• Documents need to be gathered, including insurance policies, bank statements, income tax returns, car titles, leases, home deeds, home titles, mortgage paperwork, property tax bills, birth, death and marriage certificates and unpaid bills.
  • The post office, relatives, friends, employers, insurance agents, religious, fraternal, veterans’ organizations, unions, etc., all need to be notified.
  • The personal property of the estate needs to be collected, preserved and appraised.
  • The residence needs to be secured and maintained, including a review of insurance coverage.
  • An inventory of the estate’s assets needs to be prepared.
  • The Executor needs to apply for Social Security benefits and an employee identification number (EIN) for the estate’s bank account.
  • Once the EIN number has been created, open a bank account on behalf of the estate and pay all valid debts from the estate account.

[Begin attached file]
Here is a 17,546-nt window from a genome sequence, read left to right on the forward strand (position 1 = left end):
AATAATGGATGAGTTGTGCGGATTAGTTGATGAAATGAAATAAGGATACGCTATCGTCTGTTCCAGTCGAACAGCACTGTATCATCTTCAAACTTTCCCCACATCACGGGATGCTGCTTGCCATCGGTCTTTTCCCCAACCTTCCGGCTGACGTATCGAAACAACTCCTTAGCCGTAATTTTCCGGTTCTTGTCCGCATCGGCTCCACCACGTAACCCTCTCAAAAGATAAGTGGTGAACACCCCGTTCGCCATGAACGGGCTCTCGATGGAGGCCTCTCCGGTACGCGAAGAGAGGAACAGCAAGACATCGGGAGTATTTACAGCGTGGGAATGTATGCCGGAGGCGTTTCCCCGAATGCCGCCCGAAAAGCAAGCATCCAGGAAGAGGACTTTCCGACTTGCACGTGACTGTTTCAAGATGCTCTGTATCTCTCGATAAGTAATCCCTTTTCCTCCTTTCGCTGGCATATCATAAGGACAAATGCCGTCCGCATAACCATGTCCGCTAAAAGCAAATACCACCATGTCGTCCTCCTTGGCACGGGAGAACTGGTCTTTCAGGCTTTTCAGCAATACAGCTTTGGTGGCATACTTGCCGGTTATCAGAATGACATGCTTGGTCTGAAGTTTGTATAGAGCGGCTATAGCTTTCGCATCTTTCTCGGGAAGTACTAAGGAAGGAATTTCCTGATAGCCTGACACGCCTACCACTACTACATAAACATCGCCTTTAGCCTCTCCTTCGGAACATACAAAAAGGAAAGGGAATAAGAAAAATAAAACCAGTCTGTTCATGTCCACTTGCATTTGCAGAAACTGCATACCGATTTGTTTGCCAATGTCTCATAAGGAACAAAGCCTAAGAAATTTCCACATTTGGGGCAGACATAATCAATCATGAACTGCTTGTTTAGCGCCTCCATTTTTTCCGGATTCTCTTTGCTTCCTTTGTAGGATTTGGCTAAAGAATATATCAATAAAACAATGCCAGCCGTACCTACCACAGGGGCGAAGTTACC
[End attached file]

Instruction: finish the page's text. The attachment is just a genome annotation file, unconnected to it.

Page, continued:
• Determine any tax liability and prepare for a final tax return to be filed.
  • Distribute the assets and property of the estate, according to the directions in the will.

Usually the estate planning attorney handles many of these tasks and works closely with the Executor. Some Executors are compensated by the estate for their time and effort, but that is not always the case. Talk with your estate planning attorney in advance, about any compensation for your Executor.

Reference:

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Elder Law Estate Planning Probate

A Big Red Binder of Information

Life happens, when we’re not prepared. A woman is recovering at home from minor surgery when her older sister dies unexpectedly, thousands of miles away. She can’t fly from her home to her sister’s home for weeks. What will happen, asks Considerable in the article “This is the most helpful thing you can do for the people who love you” ? If you’re not prepared, the result is a mess for those you love.

The task of untangling someone’s financial responsibilities and their legal matters is emotionally and mentally draining, when they have not prepared any kind of plan to convey the information. It’s not just making the calls and explaining who you are and why you are calling but having to constantly be starting at the death certificate of someone you love. That’s why people should consider making themselves a Big Red Binder.